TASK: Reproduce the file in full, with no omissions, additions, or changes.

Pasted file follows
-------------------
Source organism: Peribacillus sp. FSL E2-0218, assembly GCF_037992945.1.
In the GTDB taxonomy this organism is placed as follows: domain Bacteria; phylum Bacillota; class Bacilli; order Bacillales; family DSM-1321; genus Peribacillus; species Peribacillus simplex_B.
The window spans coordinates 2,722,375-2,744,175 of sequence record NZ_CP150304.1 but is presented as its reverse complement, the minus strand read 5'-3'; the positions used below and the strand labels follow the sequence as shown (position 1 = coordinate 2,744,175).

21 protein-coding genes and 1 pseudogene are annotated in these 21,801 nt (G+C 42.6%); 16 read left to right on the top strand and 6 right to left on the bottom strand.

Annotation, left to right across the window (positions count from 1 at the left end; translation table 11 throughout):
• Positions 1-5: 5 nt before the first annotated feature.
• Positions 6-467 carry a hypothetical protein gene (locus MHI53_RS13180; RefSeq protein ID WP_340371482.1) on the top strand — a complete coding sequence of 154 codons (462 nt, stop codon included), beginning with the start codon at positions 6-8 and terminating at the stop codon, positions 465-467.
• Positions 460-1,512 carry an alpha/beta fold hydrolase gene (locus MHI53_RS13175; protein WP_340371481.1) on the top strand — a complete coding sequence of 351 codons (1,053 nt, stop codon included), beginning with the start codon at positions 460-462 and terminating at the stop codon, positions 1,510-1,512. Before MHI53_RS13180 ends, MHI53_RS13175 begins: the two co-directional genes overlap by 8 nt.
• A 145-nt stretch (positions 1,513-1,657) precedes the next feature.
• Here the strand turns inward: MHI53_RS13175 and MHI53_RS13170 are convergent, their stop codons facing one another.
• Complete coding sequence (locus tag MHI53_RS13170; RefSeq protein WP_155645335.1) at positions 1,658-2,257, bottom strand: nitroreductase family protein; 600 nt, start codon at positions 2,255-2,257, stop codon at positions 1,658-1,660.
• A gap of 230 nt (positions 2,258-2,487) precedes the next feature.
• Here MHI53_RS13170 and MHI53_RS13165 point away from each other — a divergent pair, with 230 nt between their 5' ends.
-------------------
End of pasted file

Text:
Source organism: Peribacillus sp. FSL E2-0218, assembly GCF_037992945.1.
In the GTDB taxonomy this organism is placed as follows: domain Bacteria; phylum Bacillota; class Bacilli; order Bacillales; family DSM-1321; genus Peribacillus; species Peribacillus simplex_B.
The window spans coordinates 2,722,375-2,744,175 of sequence record NZ_CP150304.1 but is presented as its reverse complement, the minus strand read 5'-3'; the positions used below and the strand labels follow the sequence as shown (position 1 = coordinate 2,744,175).

21 protein-coding genes and 1 pseudogene are annotated in these 21,801 nt (G+C 42.6%); 16 read left to right on the top strand and 6 right to left on the bottom strand.

Annotation, left to right across the window (positions count from 1 at the left end; translation table 11 throughout):
• Positions 1-5: 5 nt before the first annotated feature.
• Positions 6-467 carry a hypothetical protein gene (locus MHI53_RS13180; RefSeq protein ID WP_340371482.1) on the top strand — a complete coding sequence of 154 codons (462 nt, stop codon included), beginning with the start codon at positions 6-8 and terminating at the stop codon, positions 465-467.
• Positions 460-1,512 carry an alpha/beta fold hydrolase gene (locus MHI53_RS13175; protein WP_340371481.1) on the top strand — a complete coding sequence of 351 codons (1,053 nt, stop codon included), beginning with the start codon at positions 460-462 and terminating at the stop codon, positions 1,510-1,512. Before MHI53_RS13180 ends, MHI53_RS13175 begins: the two co-directional genes overlap by 8 nt.
• A 145-nt stretch (positions 1,513-1,657) precedes the next feature.
• Here the strand turns inward: MHI53_RS13175 and MHI53_RS13170 are convergent, their stop codons facing one another.
• Complete coding sequence (locus tag MHI53_RS13170; RefSeq protein WP_155645335.1) at positions 1,658-2,257, bottom strand: nitroreductase family protein; 600 nt, start codon at positions 2,255-2,257, stop codon at positions 1,658-1,660.
• A gap of 230 nt (positions 2,258-2,487) precedes the next feature.
• Here MHI53_RS13170 and MHI53_RS13165 point away from each other — a divergent pair, with 230 nt between their 5' ends.